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if this term is bigger than that.
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This term on the right, R x F is just the simplest sort of interaction term that has the following properties:
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If we were to double the number of foxes, looking at just this term here, if we double the number of foxes,
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this term gets twice as large.
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So that makes sense--twice as many foxes should have twice the impact on the growth rate of the rabbits.
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But additionally, the number of rabbits also has an impact on the growth rate of the rabbits.
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If there are a lot of rabbits, it is easy for the foxes to find them
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and so there will be more rabbits eaten, leading to a greater impact HERE.
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So, separately, this term is linear in both R and F...if you double the number of rabbits, you double the number of rabbits that get eaten.
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That's what this says-if you double the number of foxes, you double the number of rabbits that get eaten.
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And then 'b' is some parameter that can be some measure of the deadliness of foxes.
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OK, so that's this term for the rabbits...let's look at the foxes.
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So dF/dt--that's the fox growth rate--and I'll start with this term HERE
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This says that the growth rate of foxes depends on cRF.
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'c' again is model parameter, some constant that we could change,
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In this case it represents the nutritional value of rabbits (from the point of view of a fox) or how easy it is for foxes to catch rabbits.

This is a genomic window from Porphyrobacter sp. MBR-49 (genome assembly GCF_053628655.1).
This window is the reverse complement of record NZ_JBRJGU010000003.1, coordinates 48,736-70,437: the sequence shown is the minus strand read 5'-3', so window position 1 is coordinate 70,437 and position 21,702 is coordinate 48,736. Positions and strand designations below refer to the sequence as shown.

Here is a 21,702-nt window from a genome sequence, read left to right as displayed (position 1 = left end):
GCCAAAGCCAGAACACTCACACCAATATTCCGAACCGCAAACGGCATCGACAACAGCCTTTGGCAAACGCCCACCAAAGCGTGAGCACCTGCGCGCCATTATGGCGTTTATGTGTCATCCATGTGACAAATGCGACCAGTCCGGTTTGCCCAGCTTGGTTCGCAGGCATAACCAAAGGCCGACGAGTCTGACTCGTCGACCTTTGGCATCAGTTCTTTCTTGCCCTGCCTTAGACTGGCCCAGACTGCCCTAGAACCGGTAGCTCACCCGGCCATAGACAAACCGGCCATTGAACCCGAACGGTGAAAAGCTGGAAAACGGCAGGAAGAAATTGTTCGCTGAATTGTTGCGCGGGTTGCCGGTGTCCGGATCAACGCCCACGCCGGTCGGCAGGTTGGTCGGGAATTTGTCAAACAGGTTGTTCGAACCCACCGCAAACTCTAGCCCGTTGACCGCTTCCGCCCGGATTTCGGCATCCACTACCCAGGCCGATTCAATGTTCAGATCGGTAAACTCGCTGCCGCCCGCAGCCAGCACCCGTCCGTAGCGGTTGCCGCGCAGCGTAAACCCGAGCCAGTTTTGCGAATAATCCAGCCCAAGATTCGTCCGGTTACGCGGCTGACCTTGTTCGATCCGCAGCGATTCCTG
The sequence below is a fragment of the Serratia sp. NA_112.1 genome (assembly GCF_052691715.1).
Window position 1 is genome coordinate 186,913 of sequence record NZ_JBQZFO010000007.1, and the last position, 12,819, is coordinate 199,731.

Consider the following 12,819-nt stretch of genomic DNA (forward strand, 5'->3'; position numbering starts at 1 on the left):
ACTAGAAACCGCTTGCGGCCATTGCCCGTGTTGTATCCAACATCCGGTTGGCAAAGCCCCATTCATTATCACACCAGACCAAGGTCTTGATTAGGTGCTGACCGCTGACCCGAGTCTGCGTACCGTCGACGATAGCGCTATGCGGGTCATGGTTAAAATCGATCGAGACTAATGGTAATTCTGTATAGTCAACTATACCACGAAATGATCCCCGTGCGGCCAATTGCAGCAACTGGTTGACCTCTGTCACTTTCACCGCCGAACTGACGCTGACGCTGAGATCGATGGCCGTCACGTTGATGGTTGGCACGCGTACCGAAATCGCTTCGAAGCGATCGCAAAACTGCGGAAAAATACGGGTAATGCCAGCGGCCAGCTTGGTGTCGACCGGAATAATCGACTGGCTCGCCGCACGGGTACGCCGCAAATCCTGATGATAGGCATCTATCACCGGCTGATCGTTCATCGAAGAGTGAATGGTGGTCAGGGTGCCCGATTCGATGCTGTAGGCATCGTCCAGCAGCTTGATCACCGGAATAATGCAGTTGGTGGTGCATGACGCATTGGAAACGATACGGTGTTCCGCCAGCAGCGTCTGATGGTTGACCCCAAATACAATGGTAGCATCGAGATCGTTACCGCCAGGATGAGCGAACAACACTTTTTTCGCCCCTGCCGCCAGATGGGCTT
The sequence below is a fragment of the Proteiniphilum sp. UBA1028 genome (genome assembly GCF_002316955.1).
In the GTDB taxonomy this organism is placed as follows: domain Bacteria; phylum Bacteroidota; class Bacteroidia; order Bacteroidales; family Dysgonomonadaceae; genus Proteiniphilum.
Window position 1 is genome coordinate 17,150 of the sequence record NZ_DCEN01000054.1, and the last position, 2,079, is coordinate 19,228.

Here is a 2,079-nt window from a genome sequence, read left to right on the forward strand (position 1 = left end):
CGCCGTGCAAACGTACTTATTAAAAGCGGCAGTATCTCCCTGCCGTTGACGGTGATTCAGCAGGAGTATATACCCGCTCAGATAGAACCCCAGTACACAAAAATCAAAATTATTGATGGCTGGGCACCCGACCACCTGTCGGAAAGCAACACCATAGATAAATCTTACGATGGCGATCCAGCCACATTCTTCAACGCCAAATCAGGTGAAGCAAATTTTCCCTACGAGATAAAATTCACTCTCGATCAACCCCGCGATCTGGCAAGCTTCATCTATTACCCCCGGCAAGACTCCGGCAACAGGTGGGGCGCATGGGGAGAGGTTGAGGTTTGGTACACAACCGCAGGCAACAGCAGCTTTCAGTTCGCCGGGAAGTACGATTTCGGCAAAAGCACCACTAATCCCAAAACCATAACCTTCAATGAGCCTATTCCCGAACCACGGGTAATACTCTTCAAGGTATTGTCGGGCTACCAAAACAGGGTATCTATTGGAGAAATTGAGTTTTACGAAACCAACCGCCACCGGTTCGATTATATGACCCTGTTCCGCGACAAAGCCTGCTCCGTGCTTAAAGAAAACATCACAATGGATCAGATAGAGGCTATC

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Some sort of interaction strength term.
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So let's look at this--as similar properties to this term, this says if I doubled the number of rabbits,
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I've doubled the growth rate of the foxes --that sort of makes sense.
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The more rabbits there are, the more the foxes can eat.
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We double the number of rabbits, double the fox nutrition. That's going to double this growth rate.
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Also the more foxes there are, the more foxes there are to catch rabbits
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So that will also increase this growth rate.
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So RF is an interaction term. It's large when both R and F are large.
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So if this was the end of this equation, the foxes would take over the universe.
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The would keep growing and growing and growing.